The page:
Tuesday, January 23, 2018

Met Georges Khodr: The Sign of the Cross

Arabic original here.

The Sign of the Cross

Today I would like to talk about the sign of the cross and the way it is made. In Saint Basil the Great's On the Holy Spirit, he talks about things that we have received from the apostles, since not everything is written in the Holy Bible and there are things that have come to us through tradition or the oral teaching that has come down to us from the first Christians and was written down at first but was recorded later. Saint Basil the Great mentions things like baptism with three immersions and says that these are things that are not written in the New Testament, but we have received them from those who rubbed shoulders with the apostles and they have been transmitted from generation to generation.

Basil places the sign of the cross on the same level of importance as baptism by three immersions and we still cross ourselves. That is, we make the sign of the cross whenever the Holy Trinity is mentioned. If someone says "glory to the Father, the Son and the Holy Spirit" or "in the name of the Father, the Son and the Holy Spirit," we make the sign of the cross over ourselves. We notice that the sign of the cross is made in different ways. During the divine services, the priest makes the sign of the cross over the faithful. We notice that he makes it from top to bottom and from left to right, so that it reaches the people on his right, then on his left, because the people are facing the priest.

The usual sign of the cross, however, is the one that one makes over himself on various occasions: when entering or exiting a church, when leaving the home, when one hears certain prayers, at mention of the cross, or if we hear in the Gospel the phrase "the bowed down and worshiped Him". We notice that if the Orthodox faithful hear the phrase "prostration", they bow and make the sign of the cross over themselves.

So the sign of the cross is connected to mention of God or mention of the Holy Trinity. It is said of Christ in the Book of Revelation, that he is "slaughtered before the foundation of the world." That is, from eternity the Holy Trinity, the Father, Son and Holy Spirit, planned to send Christ to save the world. God in His eternal knowledge of the human race and in his foreknowledge of man's sin knew that the second hypostasis-- that is, Christ-- would come down to the world at a suitable date in order to save it. To put it more clearly, God's dispensation for the world, His care for the world, has been for Christ to come down to be crucified. God embraces the world through redemption, through Christ's love, and so whenever God's name is mentioned in our Church and especially when the Holy Trinity is mentioned, the sign of the cross is made.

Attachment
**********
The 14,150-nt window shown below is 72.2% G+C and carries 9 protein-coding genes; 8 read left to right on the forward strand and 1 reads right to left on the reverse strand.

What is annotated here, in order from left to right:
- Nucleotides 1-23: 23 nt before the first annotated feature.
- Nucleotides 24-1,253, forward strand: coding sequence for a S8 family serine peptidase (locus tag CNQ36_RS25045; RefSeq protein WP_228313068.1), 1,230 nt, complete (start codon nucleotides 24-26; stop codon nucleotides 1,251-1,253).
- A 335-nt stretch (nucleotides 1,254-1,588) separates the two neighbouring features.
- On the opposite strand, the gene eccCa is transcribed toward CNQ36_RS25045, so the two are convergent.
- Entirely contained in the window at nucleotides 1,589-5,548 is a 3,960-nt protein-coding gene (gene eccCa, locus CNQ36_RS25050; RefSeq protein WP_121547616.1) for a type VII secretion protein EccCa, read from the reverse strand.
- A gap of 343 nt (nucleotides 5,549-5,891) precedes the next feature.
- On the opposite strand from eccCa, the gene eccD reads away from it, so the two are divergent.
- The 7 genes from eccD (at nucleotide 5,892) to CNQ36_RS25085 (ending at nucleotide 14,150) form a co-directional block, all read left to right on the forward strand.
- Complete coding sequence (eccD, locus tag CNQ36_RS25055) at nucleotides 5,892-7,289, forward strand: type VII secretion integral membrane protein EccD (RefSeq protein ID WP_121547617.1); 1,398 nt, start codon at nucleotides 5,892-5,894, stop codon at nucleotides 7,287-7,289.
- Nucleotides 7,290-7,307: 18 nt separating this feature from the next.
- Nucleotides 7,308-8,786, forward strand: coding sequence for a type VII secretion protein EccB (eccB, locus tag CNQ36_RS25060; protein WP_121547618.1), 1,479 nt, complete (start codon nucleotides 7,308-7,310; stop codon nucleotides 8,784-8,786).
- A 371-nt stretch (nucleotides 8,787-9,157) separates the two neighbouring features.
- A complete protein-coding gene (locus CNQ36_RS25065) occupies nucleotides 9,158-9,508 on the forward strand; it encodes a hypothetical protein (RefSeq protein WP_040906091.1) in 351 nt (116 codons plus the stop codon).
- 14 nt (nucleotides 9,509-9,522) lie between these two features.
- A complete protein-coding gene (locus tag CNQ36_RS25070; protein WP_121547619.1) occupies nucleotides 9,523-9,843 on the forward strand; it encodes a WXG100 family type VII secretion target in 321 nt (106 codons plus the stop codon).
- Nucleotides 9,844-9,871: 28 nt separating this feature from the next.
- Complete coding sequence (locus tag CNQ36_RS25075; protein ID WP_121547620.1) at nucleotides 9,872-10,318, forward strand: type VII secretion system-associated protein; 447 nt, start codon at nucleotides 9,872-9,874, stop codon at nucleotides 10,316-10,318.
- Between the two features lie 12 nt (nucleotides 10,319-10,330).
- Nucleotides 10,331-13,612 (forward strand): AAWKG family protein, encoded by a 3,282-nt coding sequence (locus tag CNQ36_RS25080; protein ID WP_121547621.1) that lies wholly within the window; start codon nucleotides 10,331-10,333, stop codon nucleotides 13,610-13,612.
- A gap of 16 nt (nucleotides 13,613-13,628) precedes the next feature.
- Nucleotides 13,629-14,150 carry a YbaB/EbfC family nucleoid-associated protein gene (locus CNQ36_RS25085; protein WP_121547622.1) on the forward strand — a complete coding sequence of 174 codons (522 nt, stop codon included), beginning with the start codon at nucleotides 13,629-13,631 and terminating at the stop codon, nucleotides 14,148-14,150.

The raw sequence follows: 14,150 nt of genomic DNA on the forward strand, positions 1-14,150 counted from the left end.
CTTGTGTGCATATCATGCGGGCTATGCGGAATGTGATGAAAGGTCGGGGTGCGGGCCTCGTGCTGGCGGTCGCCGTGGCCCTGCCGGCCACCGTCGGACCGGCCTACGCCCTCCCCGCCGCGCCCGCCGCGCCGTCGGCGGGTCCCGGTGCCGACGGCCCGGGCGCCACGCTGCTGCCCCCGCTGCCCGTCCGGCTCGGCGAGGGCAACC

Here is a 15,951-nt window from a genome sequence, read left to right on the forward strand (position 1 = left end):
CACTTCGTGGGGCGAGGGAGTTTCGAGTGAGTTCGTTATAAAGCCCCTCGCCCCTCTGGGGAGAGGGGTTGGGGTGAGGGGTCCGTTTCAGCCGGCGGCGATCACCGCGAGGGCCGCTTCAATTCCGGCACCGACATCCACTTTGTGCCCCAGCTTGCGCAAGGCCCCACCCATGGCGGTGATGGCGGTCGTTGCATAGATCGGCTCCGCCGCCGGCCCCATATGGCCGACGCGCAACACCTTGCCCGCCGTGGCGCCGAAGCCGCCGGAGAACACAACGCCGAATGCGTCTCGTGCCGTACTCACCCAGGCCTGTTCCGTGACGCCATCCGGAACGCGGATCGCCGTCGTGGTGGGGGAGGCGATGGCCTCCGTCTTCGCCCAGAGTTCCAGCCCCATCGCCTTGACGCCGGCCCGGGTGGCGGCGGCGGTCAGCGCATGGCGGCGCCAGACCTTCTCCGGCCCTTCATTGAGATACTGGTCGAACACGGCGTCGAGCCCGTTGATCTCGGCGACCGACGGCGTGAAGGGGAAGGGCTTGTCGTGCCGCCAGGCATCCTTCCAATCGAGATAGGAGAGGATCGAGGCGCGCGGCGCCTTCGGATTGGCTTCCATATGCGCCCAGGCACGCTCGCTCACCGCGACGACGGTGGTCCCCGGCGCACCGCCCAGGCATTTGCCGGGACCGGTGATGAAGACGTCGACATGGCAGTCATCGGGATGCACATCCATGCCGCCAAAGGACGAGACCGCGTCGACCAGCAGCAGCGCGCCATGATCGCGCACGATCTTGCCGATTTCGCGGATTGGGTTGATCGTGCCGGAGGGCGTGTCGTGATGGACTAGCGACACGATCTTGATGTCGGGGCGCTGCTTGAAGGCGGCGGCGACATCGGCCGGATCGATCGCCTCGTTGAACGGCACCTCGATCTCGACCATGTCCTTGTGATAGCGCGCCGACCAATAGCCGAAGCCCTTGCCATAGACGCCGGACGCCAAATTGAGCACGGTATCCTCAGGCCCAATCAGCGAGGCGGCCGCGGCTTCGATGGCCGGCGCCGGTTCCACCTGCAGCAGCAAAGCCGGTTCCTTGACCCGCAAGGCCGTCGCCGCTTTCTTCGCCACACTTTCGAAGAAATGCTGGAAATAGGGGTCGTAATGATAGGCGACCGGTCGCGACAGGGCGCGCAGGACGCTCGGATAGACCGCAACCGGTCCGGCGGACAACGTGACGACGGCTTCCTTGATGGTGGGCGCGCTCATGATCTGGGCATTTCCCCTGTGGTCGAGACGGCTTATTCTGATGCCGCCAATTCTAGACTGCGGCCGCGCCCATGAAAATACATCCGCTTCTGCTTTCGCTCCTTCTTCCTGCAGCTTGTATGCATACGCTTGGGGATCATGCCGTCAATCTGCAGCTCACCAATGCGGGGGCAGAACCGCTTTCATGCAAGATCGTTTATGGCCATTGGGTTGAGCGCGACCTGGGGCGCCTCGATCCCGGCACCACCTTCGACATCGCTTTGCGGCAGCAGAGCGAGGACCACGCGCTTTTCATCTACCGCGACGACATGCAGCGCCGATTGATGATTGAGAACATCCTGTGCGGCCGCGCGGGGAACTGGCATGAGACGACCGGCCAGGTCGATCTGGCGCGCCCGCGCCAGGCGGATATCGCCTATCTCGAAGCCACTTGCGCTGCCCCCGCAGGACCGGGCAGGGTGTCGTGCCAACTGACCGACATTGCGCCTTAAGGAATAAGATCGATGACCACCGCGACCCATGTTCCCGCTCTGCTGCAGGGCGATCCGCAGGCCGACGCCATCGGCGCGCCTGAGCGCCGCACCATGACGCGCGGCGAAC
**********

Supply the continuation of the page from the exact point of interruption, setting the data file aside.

The sign of the cross is tied to our faith and it is a sign of our faith. Only it must be made with understanding. That is, the heart must connect to the Trinity, to the Father, Son and Holy Spirit. If the heart does not connect, then the sign of the cross is material and meaningless, something performed externally. The sign of the cross is a prayer rising up from the heart to God that is tied to a physical gesture. This is normal in the Church because man is composed of body and soul and the body shares in worship. We notice that we bow at church, we prostrate, we chant... So long has a person has a body, his body must participate in prayer. In the human encounter between two friends, there is a handshake, an embrace. The body moves by a nature that moves the human heart. And so a person moves his body in church. He bows, he rises, he sits, he kneels... This physical participation is the sign traced on our breast, on our face: the sign of the crucified one.

Here I will mention a verse from the Gospel of John. When the Lord approached death, He said to His disciples, "Now the Son of Man is glorified and God is glorified in Him" (John 31:13). Now the Son of Man is glorified. That is, Christ is glorified when He is crucified. He is raised up when He is crucified. And so the expression "glory to the Father, the Son and the Holy Spirit" is tied to the sign of the cross, so that we may know that God's glory is tied to Christ, the crucified redeemer.

So when we make the sign of the cross in the proper way that was handed down to us from the Apostolic age, we are aware of our fidelity to the Holy Trinity and to Christ incarnate, who is risen from the dead.

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